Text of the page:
Top Stories

August 01, 2022


Prosecutors probe company over rainforest NFT sale

A Brazilian firm selling non-fungible tokens (NFTs) it says are linked to physical land in the Amazon rainforest has been asked by prosecutors to prove its land ownership, which is in territory claimed by Indigenous people. The prosecutor’s office has given Nemus fifteen days to show evidence of land ownership and has accused the company of pushing Indigenous people in the region to endorse documents they could not understand. Prosecutors argued that Nemus coerced Indigenous people to sign documents written in English, without clarifying the content or providing a copy. Prosecutors said it was clear that Indigenous communities had not been consulted in this case. While NFT buyers do not gain ownership of the land, Nemus claims to use their money to preserve the forest and support people living there. (Eco-Business)


US plans to double wind power capacity in Vietnam project

US-based energy utility AES Corp plans to develop a major offshore wind farm in Vietnam that could potentially double the country’s wind power capacity. The wind farm, estimated to cost $13 billion and with a combined capacity of 4,000 megawatts (MW), would be built off Vietnam’s central province. The country currently has around 4,000 MW of wind capacity and wants to install 11,700 MW by 2030 and 66,000 by 2045. AES has submitted a letter of intent to develop the project to a Vietnamese energy delegation. Hydrogen, power storage and nuclear energy were also discussed at the dialogue. Vietnam, a regional manufacturing hub, is seeking to boost renewable energy development and reduce its reliance on coal for power generation, following a pledge it made in 2021 to reach carbon-neutral by 2050. (Reuters)


Waitrose removes best-before dates from >400 products

UK supermarket Waitrose is removing best-before dates from nearly 500 fresh food products in an effort to reduce food waste. From September 2022, Waitrose will scrap the dates on packaged fruit and vegetables, including lettuce, cucumber and peppers, to encourage customers to use their own judgement about when food has gone off. The move is expected to cut food waste by preventing people from throwing away products that are still edible, the retailer says. The government-backed Waste Resources Action Programme (WRAP) estimates that removing dates on fresh fruit and vegetables could save the equivalent of 7 million shopping baskets of food from the bin in the UK. Waitrose is the latest to make the move following Marks & Spencer’s decision to axe dates from more than 300 fruit and vegetable products. (The Guardian)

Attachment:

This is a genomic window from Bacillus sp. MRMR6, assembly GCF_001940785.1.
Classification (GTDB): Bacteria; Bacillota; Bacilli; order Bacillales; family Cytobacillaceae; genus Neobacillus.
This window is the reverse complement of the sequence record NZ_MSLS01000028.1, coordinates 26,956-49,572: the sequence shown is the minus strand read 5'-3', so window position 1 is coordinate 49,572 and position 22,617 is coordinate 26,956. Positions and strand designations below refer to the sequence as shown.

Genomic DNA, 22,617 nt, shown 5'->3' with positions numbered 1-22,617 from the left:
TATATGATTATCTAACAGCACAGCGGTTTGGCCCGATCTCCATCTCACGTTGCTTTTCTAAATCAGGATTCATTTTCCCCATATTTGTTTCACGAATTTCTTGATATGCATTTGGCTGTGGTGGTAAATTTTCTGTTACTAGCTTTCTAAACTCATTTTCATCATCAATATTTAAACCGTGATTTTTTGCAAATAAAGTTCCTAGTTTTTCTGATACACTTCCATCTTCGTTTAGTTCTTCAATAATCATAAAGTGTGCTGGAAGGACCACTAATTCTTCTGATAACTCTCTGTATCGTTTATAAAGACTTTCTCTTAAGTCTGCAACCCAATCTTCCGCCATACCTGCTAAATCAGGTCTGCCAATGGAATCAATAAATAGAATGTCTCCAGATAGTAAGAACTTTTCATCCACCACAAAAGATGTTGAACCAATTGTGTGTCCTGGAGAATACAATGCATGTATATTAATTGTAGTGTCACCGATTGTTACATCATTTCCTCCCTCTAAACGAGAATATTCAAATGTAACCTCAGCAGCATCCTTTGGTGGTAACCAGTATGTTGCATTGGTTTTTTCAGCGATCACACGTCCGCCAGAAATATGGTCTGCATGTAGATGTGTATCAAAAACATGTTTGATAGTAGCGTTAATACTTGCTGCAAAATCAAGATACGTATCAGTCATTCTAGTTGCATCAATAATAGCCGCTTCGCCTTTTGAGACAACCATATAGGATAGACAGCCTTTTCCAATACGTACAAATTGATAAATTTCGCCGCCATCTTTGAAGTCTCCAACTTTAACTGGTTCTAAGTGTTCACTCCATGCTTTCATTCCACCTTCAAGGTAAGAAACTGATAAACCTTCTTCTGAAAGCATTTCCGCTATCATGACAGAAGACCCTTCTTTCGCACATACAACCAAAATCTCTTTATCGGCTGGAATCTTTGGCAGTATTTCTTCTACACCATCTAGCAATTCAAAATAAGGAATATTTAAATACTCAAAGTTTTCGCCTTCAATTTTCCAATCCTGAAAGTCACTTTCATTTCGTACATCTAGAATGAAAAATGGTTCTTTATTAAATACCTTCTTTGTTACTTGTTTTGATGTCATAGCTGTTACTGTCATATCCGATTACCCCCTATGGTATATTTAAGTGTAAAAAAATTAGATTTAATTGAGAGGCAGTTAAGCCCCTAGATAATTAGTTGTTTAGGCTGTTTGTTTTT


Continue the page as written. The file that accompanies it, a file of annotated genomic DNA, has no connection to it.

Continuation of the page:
ONS: Half of those with disabilities are in employment

According to latest Office of National Statistics (ONS) figures, the number of disabled people in employment increased by 1.3 million for an overall total of 4.8 million disabled people in the workplace. However, this still equates to just 54% of people with disabilities in employment compared to 82% without disabilities. Critics argue that while employers have increasingly prioritised workplace health and wellbeing, support and provisions for those with long-term health conditions to enter and stay in business is still lacking. Experts state that there are still significant barriers for those with disabilities to apply for, undertake and progress in work, and that businesses have an urgent responsibility to implement changes to overcome these challenges. (HR Magazine)


Report finds landlords evicting tenants for Airbnb & holiday lets

Research has found a boom in rental properties being used for short-term lets, caused by a rise in domestic holidays and increased regulations for long-term landlords. In some cases, landlords are evicting tenants in favour of shirt-term lets. In tourist areas this is putting a strain on local provisions, causing housing shortages and pushing vital workers away from areas where they are needed. A report by Scarborough council found that private rental properties had fallen from an average of 25 homes being available at any one time in 2017 to six in 2022. In London, listings on homestay vacation rental platform Airbnb more than quadrupled between 2015 and 2019. The government has launched a consultation into how to balance the need for tourist accommodation with homes for locals to live in. (The Guardian)







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